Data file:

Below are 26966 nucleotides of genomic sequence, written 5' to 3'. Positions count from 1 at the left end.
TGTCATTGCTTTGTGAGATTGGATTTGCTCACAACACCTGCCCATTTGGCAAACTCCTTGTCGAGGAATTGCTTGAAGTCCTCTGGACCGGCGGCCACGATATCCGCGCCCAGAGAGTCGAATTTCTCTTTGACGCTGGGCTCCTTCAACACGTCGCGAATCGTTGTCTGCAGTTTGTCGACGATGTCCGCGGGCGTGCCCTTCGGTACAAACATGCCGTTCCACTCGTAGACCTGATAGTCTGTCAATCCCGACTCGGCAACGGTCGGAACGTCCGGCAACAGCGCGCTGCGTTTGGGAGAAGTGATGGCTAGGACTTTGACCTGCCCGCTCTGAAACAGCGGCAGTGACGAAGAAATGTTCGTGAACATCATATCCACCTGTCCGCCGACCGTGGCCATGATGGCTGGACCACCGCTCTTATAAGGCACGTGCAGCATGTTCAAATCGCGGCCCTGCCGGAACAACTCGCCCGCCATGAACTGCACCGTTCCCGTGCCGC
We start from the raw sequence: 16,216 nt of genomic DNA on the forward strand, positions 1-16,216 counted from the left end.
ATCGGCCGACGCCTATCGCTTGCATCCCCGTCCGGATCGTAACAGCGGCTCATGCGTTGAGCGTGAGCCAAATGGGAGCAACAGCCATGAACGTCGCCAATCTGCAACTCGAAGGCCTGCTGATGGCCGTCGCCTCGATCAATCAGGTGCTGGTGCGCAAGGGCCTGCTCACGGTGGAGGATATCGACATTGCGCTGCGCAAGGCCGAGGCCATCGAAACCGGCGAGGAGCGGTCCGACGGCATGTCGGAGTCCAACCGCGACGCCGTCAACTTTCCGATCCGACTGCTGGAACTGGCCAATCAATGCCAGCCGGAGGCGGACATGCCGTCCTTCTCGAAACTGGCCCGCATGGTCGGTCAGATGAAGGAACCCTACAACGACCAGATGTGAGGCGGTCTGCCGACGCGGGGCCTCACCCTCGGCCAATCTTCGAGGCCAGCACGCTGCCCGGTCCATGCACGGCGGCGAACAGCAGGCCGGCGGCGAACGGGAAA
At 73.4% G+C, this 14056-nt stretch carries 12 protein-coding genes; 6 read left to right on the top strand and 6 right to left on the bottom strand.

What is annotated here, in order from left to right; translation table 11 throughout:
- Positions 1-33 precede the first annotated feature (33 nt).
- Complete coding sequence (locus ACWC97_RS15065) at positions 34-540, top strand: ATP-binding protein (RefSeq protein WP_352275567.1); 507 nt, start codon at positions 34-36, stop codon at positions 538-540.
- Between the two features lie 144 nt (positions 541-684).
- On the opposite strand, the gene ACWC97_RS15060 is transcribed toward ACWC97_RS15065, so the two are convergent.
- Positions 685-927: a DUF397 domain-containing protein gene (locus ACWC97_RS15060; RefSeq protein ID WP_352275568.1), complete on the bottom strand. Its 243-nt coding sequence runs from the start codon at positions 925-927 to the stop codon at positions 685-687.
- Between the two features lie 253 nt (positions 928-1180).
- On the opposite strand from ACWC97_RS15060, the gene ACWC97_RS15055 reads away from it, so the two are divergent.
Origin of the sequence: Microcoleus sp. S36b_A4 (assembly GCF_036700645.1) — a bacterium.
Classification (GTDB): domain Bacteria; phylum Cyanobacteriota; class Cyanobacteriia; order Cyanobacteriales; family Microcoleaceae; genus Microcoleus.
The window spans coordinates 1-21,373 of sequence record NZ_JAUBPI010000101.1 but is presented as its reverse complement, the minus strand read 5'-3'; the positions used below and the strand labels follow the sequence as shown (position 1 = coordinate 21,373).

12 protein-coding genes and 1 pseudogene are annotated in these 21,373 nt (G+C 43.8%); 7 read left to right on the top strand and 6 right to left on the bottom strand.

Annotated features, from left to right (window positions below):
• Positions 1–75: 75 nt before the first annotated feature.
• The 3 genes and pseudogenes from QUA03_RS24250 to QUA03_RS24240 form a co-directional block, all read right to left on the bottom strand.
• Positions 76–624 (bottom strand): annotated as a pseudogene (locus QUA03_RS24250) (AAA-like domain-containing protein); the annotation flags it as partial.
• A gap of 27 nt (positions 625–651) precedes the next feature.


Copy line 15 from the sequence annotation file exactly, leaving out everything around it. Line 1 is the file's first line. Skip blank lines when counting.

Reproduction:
Classification (GTDB): domain Bacteria; phylum Cyanobacteriota; class Cyanobacteriia; order Cyanobacteriales; family Microcoleaceae; genus Microcoleus.